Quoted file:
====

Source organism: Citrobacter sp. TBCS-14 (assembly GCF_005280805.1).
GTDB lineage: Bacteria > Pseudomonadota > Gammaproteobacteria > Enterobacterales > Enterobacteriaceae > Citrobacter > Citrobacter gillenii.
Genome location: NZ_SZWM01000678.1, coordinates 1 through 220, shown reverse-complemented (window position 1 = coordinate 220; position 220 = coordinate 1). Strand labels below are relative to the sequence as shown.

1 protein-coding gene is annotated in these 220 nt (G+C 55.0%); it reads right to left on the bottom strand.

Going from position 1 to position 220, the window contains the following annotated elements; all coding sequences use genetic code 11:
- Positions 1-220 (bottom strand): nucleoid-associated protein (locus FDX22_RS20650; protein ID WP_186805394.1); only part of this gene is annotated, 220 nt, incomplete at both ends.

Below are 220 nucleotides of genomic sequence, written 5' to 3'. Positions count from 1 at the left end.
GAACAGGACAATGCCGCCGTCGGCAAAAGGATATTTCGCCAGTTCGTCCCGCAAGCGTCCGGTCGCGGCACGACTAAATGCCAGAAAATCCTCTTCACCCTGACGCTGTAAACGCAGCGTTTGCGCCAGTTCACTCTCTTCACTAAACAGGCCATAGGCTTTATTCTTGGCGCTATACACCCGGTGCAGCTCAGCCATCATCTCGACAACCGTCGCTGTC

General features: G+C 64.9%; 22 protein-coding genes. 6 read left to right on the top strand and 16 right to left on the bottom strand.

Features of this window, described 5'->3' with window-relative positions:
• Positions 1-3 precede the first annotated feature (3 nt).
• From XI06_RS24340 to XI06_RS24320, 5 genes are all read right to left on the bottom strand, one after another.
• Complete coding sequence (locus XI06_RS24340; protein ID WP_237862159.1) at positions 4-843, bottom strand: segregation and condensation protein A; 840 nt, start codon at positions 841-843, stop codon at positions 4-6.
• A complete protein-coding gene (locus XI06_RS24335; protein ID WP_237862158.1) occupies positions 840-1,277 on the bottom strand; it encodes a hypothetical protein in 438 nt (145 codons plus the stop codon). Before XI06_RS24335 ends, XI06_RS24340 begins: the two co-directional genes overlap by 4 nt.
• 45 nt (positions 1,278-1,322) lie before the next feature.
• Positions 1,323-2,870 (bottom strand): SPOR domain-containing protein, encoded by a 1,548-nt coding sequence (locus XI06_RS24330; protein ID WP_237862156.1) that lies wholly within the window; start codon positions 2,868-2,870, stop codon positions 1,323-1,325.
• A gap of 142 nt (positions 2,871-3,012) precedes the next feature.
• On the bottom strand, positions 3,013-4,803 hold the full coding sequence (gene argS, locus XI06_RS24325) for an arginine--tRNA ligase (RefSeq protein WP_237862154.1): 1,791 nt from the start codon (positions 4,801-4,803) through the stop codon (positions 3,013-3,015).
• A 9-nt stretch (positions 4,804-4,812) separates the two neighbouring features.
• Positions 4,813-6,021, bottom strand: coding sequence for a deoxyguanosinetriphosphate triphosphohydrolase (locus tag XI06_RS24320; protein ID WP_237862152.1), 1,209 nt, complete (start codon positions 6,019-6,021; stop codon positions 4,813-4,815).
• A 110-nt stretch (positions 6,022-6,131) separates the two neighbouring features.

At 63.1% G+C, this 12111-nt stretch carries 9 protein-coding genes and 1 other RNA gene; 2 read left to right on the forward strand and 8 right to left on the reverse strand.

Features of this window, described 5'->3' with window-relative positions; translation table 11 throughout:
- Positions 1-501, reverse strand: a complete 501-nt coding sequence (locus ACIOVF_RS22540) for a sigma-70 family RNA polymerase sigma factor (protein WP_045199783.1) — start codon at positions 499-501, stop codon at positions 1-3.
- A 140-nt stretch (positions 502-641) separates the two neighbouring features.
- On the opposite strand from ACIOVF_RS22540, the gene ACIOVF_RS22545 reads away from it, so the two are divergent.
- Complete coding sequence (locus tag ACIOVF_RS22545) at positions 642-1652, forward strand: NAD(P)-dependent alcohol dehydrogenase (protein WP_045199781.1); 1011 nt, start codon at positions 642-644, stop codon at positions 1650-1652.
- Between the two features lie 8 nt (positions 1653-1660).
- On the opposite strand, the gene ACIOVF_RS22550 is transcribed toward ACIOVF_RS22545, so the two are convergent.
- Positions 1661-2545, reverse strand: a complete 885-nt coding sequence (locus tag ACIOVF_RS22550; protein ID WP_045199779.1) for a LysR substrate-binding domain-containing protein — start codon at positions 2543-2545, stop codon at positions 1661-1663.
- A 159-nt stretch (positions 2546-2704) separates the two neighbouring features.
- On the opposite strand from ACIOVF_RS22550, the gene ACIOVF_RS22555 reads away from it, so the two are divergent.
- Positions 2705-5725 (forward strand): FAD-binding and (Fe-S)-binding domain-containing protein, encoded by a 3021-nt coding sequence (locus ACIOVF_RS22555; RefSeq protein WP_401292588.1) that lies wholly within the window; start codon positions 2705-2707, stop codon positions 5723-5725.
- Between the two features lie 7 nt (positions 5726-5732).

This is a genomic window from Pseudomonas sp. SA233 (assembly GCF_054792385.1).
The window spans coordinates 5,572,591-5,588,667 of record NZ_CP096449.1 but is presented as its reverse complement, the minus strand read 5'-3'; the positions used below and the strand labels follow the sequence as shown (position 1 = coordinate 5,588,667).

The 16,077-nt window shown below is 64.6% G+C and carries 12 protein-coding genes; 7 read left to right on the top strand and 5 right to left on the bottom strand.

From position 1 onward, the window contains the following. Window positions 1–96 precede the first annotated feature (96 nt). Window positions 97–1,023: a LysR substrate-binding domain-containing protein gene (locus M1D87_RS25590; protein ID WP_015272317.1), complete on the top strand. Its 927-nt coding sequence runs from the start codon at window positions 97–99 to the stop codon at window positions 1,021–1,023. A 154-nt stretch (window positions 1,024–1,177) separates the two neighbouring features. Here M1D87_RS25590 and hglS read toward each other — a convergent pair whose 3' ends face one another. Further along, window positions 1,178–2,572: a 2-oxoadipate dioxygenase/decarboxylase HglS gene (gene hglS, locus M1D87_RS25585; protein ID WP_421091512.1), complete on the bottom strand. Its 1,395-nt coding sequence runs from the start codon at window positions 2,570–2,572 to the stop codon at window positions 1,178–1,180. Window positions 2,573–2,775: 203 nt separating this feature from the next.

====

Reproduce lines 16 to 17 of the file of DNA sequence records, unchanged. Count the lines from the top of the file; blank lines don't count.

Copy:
• Positions 1,323-2,870 (bottom strand): SPOR domain-containing protein, encoded by a 1,548-nt coding sequence (locus XI06_RS24330; protein ID WP_237862156.1) that lies wholly within the window; start codon positions 2,868-2,870, stop codon positions 1,323-1,325.
• A gap of 142 nt (positions 2,871-3,012) precedes the next feature.